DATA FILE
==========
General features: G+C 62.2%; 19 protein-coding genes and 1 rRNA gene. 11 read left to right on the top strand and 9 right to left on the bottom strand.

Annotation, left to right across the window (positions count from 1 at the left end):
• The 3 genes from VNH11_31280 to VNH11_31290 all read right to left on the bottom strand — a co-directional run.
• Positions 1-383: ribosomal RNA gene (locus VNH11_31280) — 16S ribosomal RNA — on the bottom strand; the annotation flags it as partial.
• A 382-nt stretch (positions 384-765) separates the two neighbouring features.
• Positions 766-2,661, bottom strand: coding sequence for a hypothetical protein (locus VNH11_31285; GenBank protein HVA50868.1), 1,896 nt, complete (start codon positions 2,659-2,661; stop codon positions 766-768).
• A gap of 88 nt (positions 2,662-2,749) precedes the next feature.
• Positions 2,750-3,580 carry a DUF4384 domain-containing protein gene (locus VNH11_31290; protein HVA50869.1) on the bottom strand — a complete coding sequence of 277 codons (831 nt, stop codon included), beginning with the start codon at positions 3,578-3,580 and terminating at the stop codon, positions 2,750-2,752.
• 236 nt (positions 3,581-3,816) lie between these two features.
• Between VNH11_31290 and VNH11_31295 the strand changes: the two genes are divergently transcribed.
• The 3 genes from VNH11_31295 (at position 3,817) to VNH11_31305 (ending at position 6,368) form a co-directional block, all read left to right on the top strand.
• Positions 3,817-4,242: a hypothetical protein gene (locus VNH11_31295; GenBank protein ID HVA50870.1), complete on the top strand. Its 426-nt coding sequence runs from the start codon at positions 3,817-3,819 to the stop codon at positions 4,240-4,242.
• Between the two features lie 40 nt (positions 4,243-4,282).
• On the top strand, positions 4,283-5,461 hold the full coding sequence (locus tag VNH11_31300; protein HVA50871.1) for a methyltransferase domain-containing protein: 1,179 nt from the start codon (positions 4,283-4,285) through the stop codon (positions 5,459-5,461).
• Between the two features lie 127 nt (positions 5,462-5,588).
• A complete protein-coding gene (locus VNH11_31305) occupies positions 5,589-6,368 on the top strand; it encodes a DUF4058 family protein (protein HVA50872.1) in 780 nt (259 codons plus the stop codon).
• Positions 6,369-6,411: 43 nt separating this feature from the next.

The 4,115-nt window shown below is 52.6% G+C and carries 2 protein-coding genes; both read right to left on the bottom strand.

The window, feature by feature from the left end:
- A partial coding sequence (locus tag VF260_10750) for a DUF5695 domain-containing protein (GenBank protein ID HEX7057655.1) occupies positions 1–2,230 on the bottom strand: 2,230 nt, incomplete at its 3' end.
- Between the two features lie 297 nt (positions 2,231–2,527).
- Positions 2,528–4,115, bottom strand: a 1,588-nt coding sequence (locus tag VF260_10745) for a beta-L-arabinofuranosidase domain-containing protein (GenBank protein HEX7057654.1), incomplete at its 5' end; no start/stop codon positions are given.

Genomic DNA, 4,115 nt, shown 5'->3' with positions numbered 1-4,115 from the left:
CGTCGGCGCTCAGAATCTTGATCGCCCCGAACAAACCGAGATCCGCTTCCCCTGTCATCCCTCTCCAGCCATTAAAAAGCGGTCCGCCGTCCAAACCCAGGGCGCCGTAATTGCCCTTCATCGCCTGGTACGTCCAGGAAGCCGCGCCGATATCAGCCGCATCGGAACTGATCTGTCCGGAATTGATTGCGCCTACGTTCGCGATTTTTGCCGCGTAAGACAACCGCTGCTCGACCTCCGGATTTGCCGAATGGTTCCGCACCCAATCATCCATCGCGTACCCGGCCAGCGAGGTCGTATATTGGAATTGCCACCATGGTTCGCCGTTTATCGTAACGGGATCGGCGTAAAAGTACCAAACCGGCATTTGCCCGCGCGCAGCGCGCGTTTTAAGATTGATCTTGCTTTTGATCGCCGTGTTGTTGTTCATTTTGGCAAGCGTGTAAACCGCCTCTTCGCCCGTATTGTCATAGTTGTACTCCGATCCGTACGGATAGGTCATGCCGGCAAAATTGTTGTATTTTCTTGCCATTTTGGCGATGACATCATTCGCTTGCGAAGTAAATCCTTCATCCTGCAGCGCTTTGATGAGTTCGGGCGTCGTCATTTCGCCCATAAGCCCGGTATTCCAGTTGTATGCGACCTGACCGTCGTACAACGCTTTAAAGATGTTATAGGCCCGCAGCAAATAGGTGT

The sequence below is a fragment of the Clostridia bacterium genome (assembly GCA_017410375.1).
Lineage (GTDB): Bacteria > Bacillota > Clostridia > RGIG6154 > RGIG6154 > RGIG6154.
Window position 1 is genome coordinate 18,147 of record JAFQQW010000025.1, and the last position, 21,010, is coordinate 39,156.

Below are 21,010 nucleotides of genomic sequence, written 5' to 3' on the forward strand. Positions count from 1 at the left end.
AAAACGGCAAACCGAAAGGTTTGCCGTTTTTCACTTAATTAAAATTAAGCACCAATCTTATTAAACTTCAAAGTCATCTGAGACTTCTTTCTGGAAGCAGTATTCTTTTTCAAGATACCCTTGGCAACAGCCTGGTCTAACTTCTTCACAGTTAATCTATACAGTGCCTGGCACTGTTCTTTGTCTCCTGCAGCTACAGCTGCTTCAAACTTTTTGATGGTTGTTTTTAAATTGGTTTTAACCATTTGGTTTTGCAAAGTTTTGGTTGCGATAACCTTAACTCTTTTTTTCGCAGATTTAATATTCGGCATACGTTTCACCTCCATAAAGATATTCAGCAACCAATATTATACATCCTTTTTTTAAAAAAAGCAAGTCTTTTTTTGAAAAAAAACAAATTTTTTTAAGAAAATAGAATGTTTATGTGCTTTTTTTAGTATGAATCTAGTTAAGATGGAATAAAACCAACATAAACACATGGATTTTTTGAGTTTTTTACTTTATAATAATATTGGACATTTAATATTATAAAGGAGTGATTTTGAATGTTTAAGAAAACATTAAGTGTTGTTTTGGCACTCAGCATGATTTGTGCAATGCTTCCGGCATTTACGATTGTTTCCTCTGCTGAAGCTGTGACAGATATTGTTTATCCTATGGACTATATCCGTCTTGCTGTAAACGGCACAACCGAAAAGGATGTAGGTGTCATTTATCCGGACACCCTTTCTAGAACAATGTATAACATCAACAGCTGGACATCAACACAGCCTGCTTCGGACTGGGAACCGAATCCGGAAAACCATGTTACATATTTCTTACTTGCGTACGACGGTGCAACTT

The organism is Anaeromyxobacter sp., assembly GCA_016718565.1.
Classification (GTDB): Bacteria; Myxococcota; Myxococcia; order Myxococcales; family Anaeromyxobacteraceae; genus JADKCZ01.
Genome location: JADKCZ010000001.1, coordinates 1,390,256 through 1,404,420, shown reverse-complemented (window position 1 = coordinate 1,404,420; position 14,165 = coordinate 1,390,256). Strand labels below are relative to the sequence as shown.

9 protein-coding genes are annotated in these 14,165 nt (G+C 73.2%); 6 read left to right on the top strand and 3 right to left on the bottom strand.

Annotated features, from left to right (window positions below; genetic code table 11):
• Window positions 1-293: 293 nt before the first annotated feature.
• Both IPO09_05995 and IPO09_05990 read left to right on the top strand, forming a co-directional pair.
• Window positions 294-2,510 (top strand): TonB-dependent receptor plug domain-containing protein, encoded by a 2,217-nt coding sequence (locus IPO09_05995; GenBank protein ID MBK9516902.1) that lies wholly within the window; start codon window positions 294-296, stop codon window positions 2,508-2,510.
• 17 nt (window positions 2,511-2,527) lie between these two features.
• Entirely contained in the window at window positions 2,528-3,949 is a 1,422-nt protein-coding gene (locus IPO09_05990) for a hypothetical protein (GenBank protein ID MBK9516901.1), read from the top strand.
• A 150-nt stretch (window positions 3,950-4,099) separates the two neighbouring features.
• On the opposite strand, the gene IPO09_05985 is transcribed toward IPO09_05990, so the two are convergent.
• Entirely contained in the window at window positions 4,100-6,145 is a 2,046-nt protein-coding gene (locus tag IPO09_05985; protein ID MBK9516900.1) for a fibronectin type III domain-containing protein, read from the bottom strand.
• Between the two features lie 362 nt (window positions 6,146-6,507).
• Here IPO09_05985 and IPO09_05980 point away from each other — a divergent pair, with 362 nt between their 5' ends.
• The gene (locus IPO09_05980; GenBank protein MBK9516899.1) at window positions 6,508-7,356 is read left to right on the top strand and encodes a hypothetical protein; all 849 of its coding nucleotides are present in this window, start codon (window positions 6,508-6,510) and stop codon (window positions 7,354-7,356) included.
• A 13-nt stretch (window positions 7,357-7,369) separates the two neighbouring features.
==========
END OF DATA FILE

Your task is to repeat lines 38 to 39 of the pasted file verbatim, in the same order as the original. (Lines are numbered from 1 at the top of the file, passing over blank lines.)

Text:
• 17 nt (window positions 2,511-2,527) lie between these two features.
• Entirely contained in the window at window positions 2,528-3,949 is a 1,422-nt protein-coding gene (locus IPO09_05990) for a hypothetical protein (GenBank protein ID MBK9516901.1), read from the top strand.